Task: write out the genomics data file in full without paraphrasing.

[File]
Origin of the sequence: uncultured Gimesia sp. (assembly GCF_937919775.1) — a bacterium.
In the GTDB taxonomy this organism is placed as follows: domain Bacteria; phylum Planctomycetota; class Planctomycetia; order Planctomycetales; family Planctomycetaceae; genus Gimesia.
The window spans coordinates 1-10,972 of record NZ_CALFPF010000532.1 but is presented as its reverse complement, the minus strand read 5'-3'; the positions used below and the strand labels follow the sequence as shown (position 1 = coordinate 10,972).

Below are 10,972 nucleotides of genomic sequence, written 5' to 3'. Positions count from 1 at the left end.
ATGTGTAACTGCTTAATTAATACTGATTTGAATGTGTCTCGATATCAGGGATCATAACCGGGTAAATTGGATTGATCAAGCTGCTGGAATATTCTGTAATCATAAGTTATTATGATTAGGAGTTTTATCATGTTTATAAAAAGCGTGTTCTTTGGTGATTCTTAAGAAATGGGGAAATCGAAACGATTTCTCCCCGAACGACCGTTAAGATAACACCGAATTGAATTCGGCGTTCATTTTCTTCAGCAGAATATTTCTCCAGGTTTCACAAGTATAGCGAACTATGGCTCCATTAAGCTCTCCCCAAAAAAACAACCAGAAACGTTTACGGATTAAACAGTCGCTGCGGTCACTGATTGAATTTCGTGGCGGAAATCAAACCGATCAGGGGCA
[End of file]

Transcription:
Origin of the sequence: uncultured Gimesia sp. (assembly GCF_937919775.1) — a bacterium.
In the GTDB taxonomy this organism is placed as follows: domain Bacteria; phylum Planctomycetota; class Planctomycetia; order Planctomycetales; family Planctomycetaceae; genus Gimesia.
The window spans coordinates 1-10,972 of record NZ_CALFPF010000532.1 but is presented as its reverse complement, the minus strand read 5'-3'; the positions used below and the strand labels follow the sequence as shown (position 1 = coordinate 10,972).

Below are 10,972 nucleotides of genomic sequence, written 5' to 3'. Positions count from 1 at the left end.
ATGTGTAACTGCTTAATTAATACTGATTTGAATGTGTCTCGATATCAGGGATCATAACCGGGTAAATTGGATTGATCAAGCTGCTGGAATATTCTGTAATCATAAGTTATTATGATTAGGAGTTTTATCATGTTTATAAAAAGCGTGTTCTTTGGTGATTCTTAAGAAATGGGGAAATCGAAACGATTTCTCCCCGAACGACCGTTAAGATAACACCGAATTGAATTCGGCGTTCATTTTCTTCAGCAGAATATTTCTCCAGGTTTCACAAGTATAGCGAACTATGGCTCCATTAAGCTCTCCCCAAAAAAACAACCAGAAACGTTTACGGATTAAACAGTCGCTGCGGTCACTGATTGAATTTCGTGGCGGAAATCAAACCGATCAGGGGCA